After several successful test days at the Cox Peninsula Road, the team and Stell...See more
    • Arther Dent Clive you have to look at a solar car from a holistic energy balance point of view , going all the way back to include the farmers that eat food and produce food for the people who build the solar cars . and of course all the people who do nothing in the physical world but live of investments due to the nature of money ?
    • David Lipschitz Arther, regarding your first point. I don't want to distribute these cars, just own them. And how exactly will they use more fossil fuels than is used by refineries in converting oil to petrol and motor oil and also by the mining operations and mines that supply the coal and oil to power these conversion processes and for the petrol/oil usage by the cars themselves?
    • Arther Dent Ok lets start here do you use more oil walking to the shop or driving to the shop ?
    • Stella Ann Rigby What about the man in Somerset West who makes fuel from recycled plastic? When he is running low, he sends his bakkie out to collect more plastic. Also shreds tyres to use for the same purpose. if I remember correctly, his website is fueltech, but not sure of the extension. He has also supplied middle east countries with desalination plants.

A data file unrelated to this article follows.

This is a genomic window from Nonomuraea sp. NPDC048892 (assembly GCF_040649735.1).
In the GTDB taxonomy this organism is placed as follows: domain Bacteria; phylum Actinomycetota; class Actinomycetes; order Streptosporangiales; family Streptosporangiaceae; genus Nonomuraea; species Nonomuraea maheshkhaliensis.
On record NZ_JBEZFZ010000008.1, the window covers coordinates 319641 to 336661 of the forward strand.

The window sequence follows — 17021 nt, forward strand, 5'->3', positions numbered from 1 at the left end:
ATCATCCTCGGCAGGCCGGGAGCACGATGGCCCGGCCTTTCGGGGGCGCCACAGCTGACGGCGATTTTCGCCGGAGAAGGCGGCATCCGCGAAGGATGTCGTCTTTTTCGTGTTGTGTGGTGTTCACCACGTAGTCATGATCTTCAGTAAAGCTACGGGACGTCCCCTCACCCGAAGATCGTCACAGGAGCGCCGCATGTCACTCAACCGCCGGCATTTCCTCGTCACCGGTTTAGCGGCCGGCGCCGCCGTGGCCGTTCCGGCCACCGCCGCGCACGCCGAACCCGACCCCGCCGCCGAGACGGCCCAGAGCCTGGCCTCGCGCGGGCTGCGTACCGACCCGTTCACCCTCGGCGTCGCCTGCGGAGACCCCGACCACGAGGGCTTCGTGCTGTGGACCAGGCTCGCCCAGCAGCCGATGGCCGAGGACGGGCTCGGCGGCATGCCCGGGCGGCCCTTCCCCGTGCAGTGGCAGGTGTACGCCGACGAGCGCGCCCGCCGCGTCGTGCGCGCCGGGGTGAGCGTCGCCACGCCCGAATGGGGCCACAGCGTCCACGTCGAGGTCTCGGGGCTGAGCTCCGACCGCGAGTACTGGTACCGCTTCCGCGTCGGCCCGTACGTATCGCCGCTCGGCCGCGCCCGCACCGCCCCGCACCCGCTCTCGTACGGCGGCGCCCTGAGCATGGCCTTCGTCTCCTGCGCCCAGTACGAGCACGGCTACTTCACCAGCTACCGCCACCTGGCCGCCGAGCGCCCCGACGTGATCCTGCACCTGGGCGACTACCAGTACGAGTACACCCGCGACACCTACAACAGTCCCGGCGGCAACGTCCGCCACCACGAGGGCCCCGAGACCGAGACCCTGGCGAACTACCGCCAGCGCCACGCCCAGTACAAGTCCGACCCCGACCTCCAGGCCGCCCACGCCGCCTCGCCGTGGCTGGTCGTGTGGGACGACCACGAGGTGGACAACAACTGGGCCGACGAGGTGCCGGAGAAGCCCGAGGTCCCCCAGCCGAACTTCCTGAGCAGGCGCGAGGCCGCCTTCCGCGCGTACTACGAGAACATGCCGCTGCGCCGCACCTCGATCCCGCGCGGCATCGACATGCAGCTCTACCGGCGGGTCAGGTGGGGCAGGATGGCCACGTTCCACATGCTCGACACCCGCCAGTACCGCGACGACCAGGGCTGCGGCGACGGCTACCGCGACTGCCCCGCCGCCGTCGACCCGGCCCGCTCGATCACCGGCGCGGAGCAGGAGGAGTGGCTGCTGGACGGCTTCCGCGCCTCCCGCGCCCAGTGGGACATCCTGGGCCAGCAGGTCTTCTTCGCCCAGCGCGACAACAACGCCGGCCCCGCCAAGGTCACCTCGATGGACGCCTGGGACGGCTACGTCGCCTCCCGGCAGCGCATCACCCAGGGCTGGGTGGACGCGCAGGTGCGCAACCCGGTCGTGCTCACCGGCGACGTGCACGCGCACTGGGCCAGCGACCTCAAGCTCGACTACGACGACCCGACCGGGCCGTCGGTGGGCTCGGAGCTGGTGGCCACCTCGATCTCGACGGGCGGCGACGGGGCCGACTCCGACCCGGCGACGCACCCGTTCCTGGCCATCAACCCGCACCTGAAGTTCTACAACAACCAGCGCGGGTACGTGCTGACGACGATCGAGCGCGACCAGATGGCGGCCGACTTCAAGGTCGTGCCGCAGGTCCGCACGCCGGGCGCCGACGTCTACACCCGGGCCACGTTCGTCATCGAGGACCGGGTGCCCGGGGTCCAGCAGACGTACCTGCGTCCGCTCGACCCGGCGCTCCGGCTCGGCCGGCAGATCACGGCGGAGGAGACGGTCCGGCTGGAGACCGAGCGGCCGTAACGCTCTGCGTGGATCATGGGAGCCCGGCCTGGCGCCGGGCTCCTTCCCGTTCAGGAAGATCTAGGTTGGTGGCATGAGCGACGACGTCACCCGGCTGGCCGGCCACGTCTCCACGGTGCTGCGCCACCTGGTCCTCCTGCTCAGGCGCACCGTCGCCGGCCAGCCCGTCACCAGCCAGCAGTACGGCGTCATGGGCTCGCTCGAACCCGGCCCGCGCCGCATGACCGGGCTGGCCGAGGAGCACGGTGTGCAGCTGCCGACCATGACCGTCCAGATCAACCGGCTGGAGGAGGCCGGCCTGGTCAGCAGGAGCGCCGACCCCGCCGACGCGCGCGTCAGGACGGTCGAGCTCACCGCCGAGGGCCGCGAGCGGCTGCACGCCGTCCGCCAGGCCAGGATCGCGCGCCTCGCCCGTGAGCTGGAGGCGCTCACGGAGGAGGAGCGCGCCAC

4 hours ago · Like · 1
    • David Lipschitz Arther: I get it 

      Let's start here. If I drive my electric car to the shop, I don't use oil. I've learnt something very important after 6,000 hours and millions spent trying to get people to "walk". It doesn't work. The next best option is to be sli
      ghtly less idealistic and find a method to get people to the shops without being attacked or rained on and where they can easily carry their shopping home and which doesn't use oil. 
    • David Lipschitz Interesting, thanks Stella.http://www.fueltech.co.za/


      www.fueltech.co.za

      Fuel from Waste
    • Jonathan Deal great post David.

3 comments:

  1. Nissan Leaf , no subsidy in Australia, around $39K so probably more than R300K.
    I own an electric car ( Mitsubishi iMiEV) and have found it has changed my mindset totally, I have not visited a petrol station in 2 months - my other car is sitting idle ( Kia Sorento ) apart from longer trips or when I need to take the family + some others - Kia is a 7 seater, EV a 4 seater.
    But most of all, it is saving me heaps of money, and is *not* using any fossil fuels - I have solar panels, tied to the grid.
    Anyone that claims EVs will increase fossil fuel use has not been doing their research - EVs are far more efficient than ICE ( internal combustion engine ) cars, even ignoring the amount of energy wasted drilling, refining, transporting and burning petrol or diesel.
    Even if it were to use coal fired power exclusively , an EV is better from an emissions perspective.
    I'm not just talking from a theoretical perspective, I own one and it is not costing me a tenth of what an ICE would. Also from a maintenance perspective - far less moving parts, no burning, so no sludge/oil by products or things to gunge up the engine, even the brake pads do not get changed as much, because the car has regenerative braking ( "fuel gauge" goes UP when going downhill... )
    I wish I could take a few people for a drive, to experience it, but you'll have to be satisfied with me sharing my experience which has been nothing less than mindblowing.